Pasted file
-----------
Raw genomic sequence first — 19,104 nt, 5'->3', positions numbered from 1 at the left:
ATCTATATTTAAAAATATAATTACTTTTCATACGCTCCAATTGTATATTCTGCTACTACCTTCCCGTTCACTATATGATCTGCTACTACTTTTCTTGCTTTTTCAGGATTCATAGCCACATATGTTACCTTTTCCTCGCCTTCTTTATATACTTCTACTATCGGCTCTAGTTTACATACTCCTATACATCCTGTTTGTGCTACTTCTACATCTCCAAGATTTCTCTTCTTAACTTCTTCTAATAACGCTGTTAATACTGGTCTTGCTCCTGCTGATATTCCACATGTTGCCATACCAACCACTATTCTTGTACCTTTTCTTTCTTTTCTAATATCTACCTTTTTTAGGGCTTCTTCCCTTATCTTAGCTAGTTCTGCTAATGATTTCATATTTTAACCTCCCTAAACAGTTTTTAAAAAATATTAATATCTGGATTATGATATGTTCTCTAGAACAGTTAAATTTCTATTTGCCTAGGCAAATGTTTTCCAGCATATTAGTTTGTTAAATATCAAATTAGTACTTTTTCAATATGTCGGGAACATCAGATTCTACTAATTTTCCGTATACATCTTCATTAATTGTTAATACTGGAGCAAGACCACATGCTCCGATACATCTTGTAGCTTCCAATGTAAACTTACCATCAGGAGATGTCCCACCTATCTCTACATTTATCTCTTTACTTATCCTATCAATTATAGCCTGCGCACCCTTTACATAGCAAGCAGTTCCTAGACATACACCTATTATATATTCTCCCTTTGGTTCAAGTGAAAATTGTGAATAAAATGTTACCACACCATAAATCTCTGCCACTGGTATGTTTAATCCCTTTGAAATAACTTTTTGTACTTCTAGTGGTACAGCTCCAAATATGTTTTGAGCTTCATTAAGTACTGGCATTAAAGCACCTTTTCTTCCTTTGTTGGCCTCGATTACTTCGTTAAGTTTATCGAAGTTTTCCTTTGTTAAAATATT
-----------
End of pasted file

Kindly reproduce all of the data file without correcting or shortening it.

Raw genomic sequence first — 19,104 nt, 5'->3', positions numbered from 1 at the left:
ATCTATATTTAAAAATATAATTACTTTTCATACGCTCCAATTGTATATTCTGCTACTACCTTCCCGTTCACTATATGATCTGCTACTACTTTTCTTGCTTTTTCAGGATTCATAGCCACATATGTTACCTTTTCCTCGCCTTCTTTATATACTTCTACTATCGGCTCTAGTTTACATACTCCTATACATCCTGTTTGTGCTACTTCTACATCTCCAAGATTTCTCTTCTTAACTTCTTCTAATAACGCTGTTAATACTGGTCTTGCTCCTGCTGATATTCCACATGTTGCCATACCAACCACTATTCTTGTACCTTTTCTTTCTTTTCTAATATCTACCTTTTTTAGGGCTTCTTCCCTTATCTTAGCTAGTTCTGCTAATGATTTCATATTTTAACCTCCCTAAACAGTTTTTAAAAAATATTAATATCTGGATTATGATATGTTCTCTAGAACAGTTAAATTTCTATTTGCCTAGGCAAATGTTTTCCAGCATATTAGTTTGTTAAATATCAAATTAGTACTTTTTCAATATGTCGGGAACATCAGATTCTACTAATTTTCCGTATACATCTTCATTAATTGTTAATACTGGAGCAAGACCACATGCTCCGATACATCTTGTAGCTTCCAATGTAAACTTACCATCAGGAGATGTCCCACCTATCTCTACATTTATCTCTTTACTTATCCTATCAATTATAGCCTGCGCACCCTTTACATAGCAAGCAGTTCCTAGACATACACCTATTATATATTCTCCCTTTGGTTCAAGTGAAAATTGTGAATAAAATGTTACCACACCATAAATCTCTGCCACTGGTATGTTTAATCCCTTTGAAATAACTTTTTGTACTTCTAGTGGTACAGCTCCAAATATGTTTTGAGCTTCATTAAGTACTGGCATTAAAGCACCTTTTCTTCCTTTGTTGGCCTCGATTACTTCGTTAAGTTTATCGAAGTTTTCCTTTGTTAAAATATT